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zebidi
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lol - just reminded me of an "incident" i had before christmas in the clio - came off a roundabout too quick, looked at the road and it was very greasy/shiney - felt the car sliding towards the far kerb big style.. so i lifted off the throttle which i knew was gonna cause me to spin!

Anyway i went over a kerb and down a very steep bank and through the 6ft fence at the bottom and landed in someones garden, done no damage at all except a scuff on the bumper and a bent standard rim.. so i guess sometimes it is better to lift off than slide into a kerb at 40mph sideways :P or maybe i just got lucky!

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Interesting site - although the colour scheme was a bit hard on the eye!

I think it highlights one very important thing about driving a car, be it FWD, RWD or 4WD etc... Get to know your cars limits and handling capabilities before attempting to drive in bad or difficult conditions and don't get lulled into a false sense of security just because your car has never spun out or done something unexpected to you before.

It's very easy to think like this in a FWD car, but I soon realised that it can bite you occasionally!

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Maybe so Fidgits - would you like to share your view on what's incorrect?

I'm not picking here, it would be good to have some different takes on this before people believe this site and it's info to be 'gospel'.

One of the reasons I put my post up is that it's more important to discover your own driving and car capabilities, than reading this and following every word.

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Backing off on throttle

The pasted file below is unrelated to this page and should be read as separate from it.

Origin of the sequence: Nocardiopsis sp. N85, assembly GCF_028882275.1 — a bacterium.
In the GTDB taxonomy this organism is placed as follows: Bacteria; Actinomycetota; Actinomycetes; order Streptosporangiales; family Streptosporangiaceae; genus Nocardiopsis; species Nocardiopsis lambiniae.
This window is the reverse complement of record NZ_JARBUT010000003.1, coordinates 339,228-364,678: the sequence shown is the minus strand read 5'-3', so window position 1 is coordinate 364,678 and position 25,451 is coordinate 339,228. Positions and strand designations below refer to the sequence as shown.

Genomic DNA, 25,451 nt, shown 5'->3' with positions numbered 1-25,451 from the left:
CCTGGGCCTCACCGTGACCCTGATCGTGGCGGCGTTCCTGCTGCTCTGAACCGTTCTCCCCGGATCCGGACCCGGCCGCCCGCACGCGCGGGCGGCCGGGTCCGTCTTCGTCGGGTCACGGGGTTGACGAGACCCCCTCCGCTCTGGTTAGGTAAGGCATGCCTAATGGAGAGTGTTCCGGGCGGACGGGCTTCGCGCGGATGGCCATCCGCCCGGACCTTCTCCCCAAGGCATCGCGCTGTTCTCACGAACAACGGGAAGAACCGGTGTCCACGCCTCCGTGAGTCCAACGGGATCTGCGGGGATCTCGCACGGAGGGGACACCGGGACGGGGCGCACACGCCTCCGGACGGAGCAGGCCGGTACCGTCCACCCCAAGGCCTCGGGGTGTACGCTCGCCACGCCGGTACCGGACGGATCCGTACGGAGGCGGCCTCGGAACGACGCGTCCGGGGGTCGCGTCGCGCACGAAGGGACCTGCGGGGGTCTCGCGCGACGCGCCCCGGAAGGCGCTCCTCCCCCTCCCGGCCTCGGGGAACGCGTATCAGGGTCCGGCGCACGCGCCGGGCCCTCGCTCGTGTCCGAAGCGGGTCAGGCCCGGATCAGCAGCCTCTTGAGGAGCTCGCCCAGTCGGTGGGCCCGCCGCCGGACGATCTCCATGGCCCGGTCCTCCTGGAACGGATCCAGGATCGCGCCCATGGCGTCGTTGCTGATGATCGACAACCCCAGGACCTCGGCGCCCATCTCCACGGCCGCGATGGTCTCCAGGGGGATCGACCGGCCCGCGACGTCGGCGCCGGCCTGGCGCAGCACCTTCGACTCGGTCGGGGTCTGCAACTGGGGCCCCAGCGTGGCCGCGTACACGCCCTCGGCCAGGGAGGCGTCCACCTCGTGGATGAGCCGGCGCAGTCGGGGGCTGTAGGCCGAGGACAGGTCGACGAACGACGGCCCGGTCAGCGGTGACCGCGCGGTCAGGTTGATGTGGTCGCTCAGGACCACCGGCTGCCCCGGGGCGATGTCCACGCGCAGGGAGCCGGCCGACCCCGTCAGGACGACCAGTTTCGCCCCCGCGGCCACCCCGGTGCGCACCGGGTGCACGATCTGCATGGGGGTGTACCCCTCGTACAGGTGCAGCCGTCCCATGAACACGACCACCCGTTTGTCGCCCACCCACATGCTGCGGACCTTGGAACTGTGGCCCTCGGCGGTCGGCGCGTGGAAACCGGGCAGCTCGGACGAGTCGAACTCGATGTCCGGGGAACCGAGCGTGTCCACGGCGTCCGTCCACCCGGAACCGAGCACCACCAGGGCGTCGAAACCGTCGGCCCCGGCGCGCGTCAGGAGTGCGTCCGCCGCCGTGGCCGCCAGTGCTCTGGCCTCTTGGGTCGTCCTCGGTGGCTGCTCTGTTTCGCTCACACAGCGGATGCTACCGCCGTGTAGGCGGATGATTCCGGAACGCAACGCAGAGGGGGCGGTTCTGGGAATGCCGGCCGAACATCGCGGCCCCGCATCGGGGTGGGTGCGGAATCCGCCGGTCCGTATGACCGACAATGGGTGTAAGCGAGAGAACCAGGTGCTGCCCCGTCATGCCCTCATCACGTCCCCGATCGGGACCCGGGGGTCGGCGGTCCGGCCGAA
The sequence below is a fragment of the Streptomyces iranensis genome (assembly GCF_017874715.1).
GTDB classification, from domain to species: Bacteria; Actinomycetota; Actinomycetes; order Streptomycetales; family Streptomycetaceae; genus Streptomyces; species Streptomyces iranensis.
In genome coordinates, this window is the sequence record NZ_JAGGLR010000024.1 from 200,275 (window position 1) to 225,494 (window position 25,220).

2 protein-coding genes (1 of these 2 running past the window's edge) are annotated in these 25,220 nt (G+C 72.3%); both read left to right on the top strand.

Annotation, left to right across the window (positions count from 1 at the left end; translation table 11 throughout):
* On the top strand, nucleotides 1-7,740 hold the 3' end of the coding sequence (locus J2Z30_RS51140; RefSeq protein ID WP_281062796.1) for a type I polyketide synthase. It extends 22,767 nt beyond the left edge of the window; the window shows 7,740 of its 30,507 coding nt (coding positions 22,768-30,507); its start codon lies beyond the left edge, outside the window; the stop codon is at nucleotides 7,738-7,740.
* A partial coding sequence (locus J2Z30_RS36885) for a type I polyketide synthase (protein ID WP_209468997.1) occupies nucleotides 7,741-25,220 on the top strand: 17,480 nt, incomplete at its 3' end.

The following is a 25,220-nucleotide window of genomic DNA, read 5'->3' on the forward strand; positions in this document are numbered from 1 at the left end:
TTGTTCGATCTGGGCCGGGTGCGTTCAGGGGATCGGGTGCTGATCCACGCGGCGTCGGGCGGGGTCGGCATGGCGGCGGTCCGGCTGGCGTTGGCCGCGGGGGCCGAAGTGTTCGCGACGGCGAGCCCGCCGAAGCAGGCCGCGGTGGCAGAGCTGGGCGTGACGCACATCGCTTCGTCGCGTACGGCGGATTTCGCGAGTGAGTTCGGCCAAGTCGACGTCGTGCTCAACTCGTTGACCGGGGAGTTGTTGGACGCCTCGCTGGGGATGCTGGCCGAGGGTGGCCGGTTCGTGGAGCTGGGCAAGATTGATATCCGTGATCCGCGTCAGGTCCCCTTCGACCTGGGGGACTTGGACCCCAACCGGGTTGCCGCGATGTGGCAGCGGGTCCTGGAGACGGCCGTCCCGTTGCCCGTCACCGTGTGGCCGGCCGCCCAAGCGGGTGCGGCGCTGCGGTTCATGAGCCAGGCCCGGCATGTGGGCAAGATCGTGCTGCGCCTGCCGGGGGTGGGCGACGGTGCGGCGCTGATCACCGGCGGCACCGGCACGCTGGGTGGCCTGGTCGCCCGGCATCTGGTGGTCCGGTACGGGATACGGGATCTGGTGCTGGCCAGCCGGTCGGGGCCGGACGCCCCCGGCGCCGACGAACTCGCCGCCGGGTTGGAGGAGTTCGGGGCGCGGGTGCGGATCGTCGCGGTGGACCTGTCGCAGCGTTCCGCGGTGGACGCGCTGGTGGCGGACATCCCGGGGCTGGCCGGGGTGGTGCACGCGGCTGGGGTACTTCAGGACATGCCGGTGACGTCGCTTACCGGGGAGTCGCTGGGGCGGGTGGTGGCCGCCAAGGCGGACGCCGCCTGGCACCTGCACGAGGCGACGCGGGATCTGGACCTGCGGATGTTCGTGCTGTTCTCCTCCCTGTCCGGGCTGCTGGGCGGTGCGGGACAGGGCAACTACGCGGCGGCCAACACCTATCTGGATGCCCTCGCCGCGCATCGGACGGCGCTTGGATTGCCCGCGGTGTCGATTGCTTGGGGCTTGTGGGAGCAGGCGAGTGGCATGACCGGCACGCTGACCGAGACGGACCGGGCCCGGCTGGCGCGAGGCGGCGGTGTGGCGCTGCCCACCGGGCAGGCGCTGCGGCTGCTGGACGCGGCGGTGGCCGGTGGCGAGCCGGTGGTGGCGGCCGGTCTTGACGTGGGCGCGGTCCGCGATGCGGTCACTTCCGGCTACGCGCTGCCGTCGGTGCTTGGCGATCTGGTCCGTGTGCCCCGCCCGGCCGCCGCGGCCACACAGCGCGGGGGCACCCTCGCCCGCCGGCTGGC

Has no effect on Rear End

Causes Front End to "Understeer"

Applying throttle

Can bring steering BACK to front end

Has no effect on rear end

Backing off on the throttle will not create understeer...

understeer is the front tyres losing grip - this can be caused only by the basis that the tyres cannot cope with the lateral forces put on them...

In other words, if you go around a corner too quick - understeer is what happens because you dont have enough grip for that speed.

Now, if you corner on the limit, and accelerate - that will create understeer.

If you corner on the limit, and lift, that will not create understeer.

However, if you corner on the limit, accelerate - and try and 'pull the car around' with the tyres spinning (i.e. the tyres do not have sufficient lateral grip - but the forward motion cancels out the slide) and you lift, then yes, removing the 'pulling force' will return the car to the state where it was understeering..

All you need to know with FWD and understeer is, brake before the corner, turn in, gradually accelerate through the bend to bring you out...

If your smooth and progressive (and not throwing the car around corners, stamping on the throttle) you should not experience understeer.

If you hit snow/ice - well, again, smooth and progressive - stay in a high gear, be gentle...

To get rid of understeer to need to remove the catalyst - so if it was turning to fast, you turn 'out of the skid' and turn more gradual (assuming you have the speed) - if its excess speed, you lift the throttle and allow the speed to fall off... etc etc...

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Fidgits is right - the information on that site is totally wrong and plain dangerous IMO.

"Backing off the throttle .... has no effect of rear end" :o Lifting off the throttle mid corner is just about the only way you can get the rear end to loose grip and cause oversteer. It's the most common cause of 'losing it' in a FWD car: someone goes into a corner too fast, lifts off the throttle, and the back end spins out.

When you lift off the throttle, weight transfers from the back to the front of the car giving the front wheels more grip, and taking grip away from the rear. Accelerating has the opposite effect. :thumbsup:

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